Adelia arched an eyebrow, and brought up her finger.  “You said they have the ability… does that mean you could have made the poor thing endure that pain if you wanted to?  And what about when the enchantment has ended?  If you’re not around when the spell wears off, do they feel pain when they revert to their original state?”

On the other side of the room, Gaston could not hide his impossibly large smile.  For the first time in as long as he could remember, someone could outtalk Lucinda.

The plump sorceress held up her hand, then.  “Now then, young lady, wouldn’t you rather I show you the answers to all of the questions?”

Adelia looked to the sage, who nodded and shooed her away.  “The further she is from this room, the quicker I can put it in order once more.”

“Come now, Miss… Kreegan, was it?  We’ll go back out to the gardens where I’m sure we’ll be more appreciated.”

Lucinda ushered Gaston’s apprentice down the steps into the courtyard once more, and they passed through the gates of the keep.  They did not venture much further than that, though, stopping once they arrived beside the first long stretch of wildflowers.

“Now, what better way for you to learn about transformative magic than to feel it yourself?” the sorceress asked.  “What would you like to be?  A fox?  A sloth?  A cat, like your furry friend in Gaston’s care?”

Adelia’s eyes went wide as she considered the curse that Lucinda was about to impart on her.  “I’d rather not change at all!” she cried.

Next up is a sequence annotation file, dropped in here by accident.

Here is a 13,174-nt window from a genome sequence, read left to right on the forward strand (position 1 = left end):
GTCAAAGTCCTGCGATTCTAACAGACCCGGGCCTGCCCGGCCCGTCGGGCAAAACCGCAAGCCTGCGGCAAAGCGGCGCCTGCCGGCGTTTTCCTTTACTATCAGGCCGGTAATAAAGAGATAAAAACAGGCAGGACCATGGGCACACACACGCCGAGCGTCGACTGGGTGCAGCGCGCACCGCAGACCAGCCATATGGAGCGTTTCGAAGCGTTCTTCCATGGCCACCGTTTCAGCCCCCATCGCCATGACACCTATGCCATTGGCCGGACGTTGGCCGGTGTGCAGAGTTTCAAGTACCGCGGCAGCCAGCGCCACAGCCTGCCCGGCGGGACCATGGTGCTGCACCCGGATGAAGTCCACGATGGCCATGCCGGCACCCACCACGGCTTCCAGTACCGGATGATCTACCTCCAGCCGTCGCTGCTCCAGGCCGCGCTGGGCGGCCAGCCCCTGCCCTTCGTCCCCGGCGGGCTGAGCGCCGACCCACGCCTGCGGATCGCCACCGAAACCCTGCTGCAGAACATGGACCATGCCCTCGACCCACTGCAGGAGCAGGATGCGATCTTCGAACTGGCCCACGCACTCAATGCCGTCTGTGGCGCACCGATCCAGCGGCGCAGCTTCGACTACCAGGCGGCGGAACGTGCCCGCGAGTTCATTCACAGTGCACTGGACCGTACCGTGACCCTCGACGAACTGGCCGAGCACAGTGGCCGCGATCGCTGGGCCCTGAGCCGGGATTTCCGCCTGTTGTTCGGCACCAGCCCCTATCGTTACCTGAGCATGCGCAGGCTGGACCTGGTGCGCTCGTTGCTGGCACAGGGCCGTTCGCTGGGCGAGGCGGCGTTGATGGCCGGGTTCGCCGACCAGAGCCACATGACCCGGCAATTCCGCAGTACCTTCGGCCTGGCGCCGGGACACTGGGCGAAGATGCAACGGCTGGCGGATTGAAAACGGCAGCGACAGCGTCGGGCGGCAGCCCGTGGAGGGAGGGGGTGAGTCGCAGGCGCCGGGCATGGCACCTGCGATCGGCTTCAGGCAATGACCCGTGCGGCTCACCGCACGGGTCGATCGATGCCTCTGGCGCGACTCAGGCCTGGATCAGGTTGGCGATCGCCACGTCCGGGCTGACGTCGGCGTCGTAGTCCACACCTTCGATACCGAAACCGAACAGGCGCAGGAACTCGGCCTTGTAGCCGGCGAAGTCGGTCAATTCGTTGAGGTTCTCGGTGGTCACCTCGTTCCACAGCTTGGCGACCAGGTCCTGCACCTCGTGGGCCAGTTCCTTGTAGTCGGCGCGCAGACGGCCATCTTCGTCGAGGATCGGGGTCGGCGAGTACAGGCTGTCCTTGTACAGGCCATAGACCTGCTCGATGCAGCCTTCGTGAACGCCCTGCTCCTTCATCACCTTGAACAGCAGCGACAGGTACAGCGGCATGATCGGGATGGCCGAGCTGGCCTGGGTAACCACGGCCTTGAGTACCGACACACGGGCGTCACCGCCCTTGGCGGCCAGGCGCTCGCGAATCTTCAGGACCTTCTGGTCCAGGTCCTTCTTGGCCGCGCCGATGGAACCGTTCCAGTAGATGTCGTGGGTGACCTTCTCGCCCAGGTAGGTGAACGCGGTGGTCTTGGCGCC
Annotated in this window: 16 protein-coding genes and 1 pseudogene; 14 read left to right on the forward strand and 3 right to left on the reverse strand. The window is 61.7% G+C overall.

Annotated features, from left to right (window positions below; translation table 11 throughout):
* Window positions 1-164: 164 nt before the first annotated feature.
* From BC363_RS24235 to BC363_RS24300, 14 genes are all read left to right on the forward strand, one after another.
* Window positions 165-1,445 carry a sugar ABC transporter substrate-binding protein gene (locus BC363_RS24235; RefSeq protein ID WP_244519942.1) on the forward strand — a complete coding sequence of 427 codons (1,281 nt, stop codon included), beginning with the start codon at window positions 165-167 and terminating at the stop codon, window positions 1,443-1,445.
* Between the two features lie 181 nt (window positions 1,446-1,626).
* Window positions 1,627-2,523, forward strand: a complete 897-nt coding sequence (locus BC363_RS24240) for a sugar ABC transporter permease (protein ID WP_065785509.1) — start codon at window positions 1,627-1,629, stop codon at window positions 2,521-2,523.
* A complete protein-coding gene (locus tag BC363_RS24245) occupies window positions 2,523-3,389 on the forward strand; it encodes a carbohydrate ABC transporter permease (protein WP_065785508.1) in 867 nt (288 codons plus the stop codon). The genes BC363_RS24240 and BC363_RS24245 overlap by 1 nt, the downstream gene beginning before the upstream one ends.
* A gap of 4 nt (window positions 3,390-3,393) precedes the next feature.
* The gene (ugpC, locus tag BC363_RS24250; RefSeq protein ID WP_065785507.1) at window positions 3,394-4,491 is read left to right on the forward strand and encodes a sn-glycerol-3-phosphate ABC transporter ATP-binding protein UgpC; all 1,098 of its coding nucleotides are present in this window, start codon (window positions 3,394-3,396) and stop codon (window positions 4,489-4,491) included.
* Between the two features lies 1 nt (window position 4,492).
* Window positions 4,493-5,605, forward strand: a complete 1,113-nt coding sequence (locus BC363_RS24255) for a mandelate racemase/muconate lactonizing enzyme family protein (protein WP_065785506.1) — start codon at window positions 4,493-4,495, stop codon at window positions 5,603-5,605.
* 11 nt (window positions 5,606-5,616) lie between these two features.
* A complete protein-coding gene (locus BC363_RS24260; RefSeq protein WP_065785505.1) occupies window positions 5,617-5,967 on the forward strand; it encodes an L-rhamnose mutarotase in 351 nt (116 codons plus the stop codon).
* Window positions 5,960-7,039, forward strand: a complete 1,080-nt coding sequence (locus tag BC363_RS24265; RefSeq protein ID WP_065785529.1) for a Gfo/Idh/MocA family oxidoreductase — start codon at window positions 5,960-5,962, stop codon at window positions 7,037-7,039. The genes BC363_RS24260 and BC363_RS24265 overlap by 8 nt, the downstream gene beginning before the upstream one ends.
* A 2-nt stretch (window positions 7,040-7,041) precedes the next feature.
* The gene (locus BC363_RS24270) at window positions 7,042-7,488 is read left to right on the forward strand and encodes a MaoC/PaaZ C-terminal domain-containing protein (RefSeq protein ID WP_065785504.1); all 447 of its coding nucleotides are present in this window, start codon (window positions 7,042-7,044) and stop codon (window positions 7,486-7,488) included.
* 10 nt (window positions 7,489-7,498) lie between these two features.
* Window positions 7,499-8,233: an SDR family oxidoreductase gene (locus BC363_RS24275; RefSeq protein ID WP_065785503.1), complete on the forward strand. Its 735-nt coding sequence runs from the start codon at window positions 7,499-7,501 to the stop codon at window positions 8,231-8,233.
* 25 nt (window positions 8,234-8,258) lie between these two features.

“Nonsense, you won’t feel a thing.”  Lucinda didn’t allow Gaston’s apprentice to put up any more of a fight before she pointed at her with her cane.  Contrary to her insisting, Adelia did feel something.  It was like tiny sparks fired in her muscles, not so painful as it was unfamiliar.  But the sorceress stopped then, and lowered her cane.  “Hmm, you’ve got tremendous will, girl.  It would take incredible magical prowess to convince you to change your skin, and I’m just not sure I have it in me to risk that much power.”

The girl smiled at that notion, and found herself more interested in that branch of arcane arts than ever.  “So, you can’t just change anything you see?  Other people can’t be transformed?”

“Oh, I wouldn’t say that, dear child.  Believe me, I’m the authority on husbands who turned out to be animals.  But a caster’s will must be considerably greater than that of their subject.  And someone’s will is affected by so many things.  I perish to think of being able to work transformative magic on the great sage of Forsynthia.  But if I caught him in bed, oh I’d turn him into a mighty stallion.”

Adelia averted her gaze again, and Lucinda blew out a weary sigh.  “Oh you meek little thing.  You are certainly old enough where a fire should be running through you, not extinguishing with every taboo thought that crosses your mind.  Erm, don’t let Gaston know about that.  Our little secret and all that.  Moving on…

“We came out here to let you get a taste of transformation.  Let’s see you test your mettle.  We’ll start with something simple.  These flowers are red.  I’d like to see you turn them blue.  Can you do that?”

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Michael DeAngelo

Michael is the creator of the Tellest brand of fantasy novels and stories. He is actively seeking to expand the world of Tellest to be accessible to everyone.